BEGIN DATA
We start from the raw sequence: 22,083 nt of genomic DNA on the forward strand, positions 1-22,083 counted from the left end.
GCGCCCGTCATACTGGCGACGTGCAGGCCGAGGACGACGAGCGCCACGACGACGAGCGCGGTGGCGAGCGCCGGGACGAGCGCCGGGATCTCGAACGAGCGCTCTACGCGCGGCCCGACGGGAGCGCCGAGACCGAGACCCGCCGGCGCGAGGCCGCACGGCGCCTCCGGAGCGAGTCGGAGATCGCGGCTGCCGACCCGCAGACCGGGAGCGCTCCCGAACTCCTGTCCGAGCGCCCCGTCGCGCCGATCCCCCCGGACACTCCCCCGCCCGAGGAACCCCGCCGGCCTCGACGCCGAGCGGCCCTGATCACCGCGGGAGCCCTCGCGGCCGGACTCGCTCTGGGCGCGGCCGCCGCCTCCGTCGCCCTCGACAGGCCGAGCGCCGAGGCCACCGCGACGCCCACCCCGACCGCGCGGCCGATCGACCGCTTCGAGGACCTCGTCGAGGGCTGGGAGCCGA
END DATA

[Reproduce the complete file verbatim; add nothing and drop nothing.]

We start from the raw sequence: 22,083 nt of genomic DNA on the forward strand, positions 1-22,083 counted from the left end.
GCGCCCGTCATACTGGCGACGTGCAGGCCGAGGACGACGAGCGCCACGACGACGAGCGCGGTGGCGAGCGCCGGGACGAGCGCCGGGATCTCGAACGAGCGCTCTACGCGCGGCCCGACGGGAGCGCCGAGACCGAGACCCGCCGGCGCGAGGCCGCACGGCGCCTCCGGAGCGAGTCGGAGATCGCGGCTGCCGACCCGCAGACCGGGAGCGCTCCCGAACTCCTGTCCGAGCGCCCCGTCGCGCCGATCCCCCCGGACACTCCCCCGCCCGAGGAACCCCGCCGGCCTCGACGCCGAGCGGCCCTGATCACCGCGGGAGCCCTCGCGGCCGGACTCGCTCTGGGCGCGGCCGCCGCCTCCGTCGCCCTCGACAGGCCGAGCGCCGAGGCCACCGCGACGCCCACCCCGACCGCGCGGCCGATCGACCGCTTCGAGGACCTCGTCGAGGGCTGGGAGCCGA